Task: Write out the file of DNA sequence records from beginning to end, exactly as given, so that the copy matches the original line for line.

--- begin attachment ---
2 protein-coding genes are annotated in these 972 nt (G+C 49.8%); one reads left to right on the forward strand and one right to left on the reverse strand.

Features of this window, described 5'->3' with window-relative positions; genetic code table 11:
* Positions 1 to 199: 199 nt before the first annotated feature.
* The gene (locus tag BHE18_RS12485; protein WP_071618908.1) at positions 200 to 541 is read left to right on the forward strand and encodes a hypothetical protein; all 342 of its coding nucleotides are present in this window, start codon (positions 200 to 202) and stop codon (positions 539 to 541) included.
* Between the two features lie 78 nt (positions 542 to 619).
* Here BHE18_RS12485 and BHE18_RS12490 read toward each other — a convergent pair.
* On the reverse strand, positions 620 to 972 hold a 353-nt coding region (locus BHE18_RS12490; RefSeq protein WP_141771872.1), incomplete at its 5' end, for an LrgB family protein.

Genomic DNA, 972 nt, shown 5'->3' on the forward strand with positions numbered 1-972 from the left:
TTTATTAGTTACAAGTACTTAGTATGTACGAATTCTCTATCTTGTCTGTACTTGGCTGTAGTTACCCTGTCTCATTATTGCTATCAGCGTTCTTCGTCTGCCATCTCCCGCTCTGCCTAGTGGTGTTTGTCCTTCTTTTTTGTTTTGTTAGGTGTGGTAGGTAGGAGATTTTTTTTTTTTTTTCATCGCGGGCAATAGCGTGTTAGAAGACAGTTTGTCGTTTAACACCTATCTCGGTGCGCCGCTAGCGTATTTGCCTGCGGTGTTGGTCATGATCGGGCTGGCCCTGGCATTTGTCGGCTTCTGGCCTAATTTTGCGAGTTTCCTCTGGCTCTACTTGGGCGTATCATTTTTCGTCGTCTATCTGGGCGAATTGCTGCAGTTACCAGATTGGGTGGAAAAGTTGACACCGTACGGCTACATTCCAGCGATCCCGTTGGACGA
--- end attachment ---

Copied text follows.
2 protein-coding genes are annotated in these 972 nt (G+C 49.8%); one reads left to right on the forward strand and one right to left on the reverse strand.

Features of this window, described 5'->3' with window-relative positions; genetic code table 11:
* Positions 1 to 199: 199 nt before the first annotated feature.
* The gene (locus tag BHE18_RS12485; protein WP_071618908.1) at positions 200 to 541 is read left to right on the forward strand and encodes a hypothetical protein; all 342 of its coding nucleotides are present in this window, start codon (positions 200 to 202) and stop codon (positions 539 to 541) included.
* Between the two features lie 78 nt (positions 542 to 619).
* Here BHE18_RS12485 and BHE18_RS12490 read toward each other — a convergent pair.
* On the reverse strand, positions 620 to 972 hold a 353-nt coding region (locus BHE18_RS12490; RefSeq protein WP_141771872.1), incomplete at its 5' end, for an LrgB family protein.

Genomic DNA, 972 nt, shown 5'->3' on the forward strand with positions numbered 1-972 from the left:
TTTATTAGTTACAAGTACTTAGTATGTACGAATTCTCTATCTTGTCTGTACTTGGCTGTAGTTACCCTGTCTCATTATTGCTATCAGCGTTCTTCGTCTGCCATCTCCCGCTCTGCCTAGTGGTGTTTGTCCTTCTTTTTTGTTTTGTTAGGTGTGGTAGGTAGGAGATTTTTTTTTTTTTTTCATCGCGGGCAATAGCGTGTTAGAAGACAGTTTGTCGTTTAACACCTATCTCGGTGCGCCGCTAGCGTATTTGCCTGCGGTGTTGGTCATGATCGGGCTGGCCCTGGCATTTGTCGGCTTCTGGCCTAATTTTGCGAGTTTCCTCTGGCTCTACTTGGGCGTATCATTTTTCGTCGTCTATCTGGGCGAATTGCTGCAGTTACCAGATTGGGTGGAAAAGTTGACACCGTACGGCTACATTCCAGCGATCCCGTTGGACGA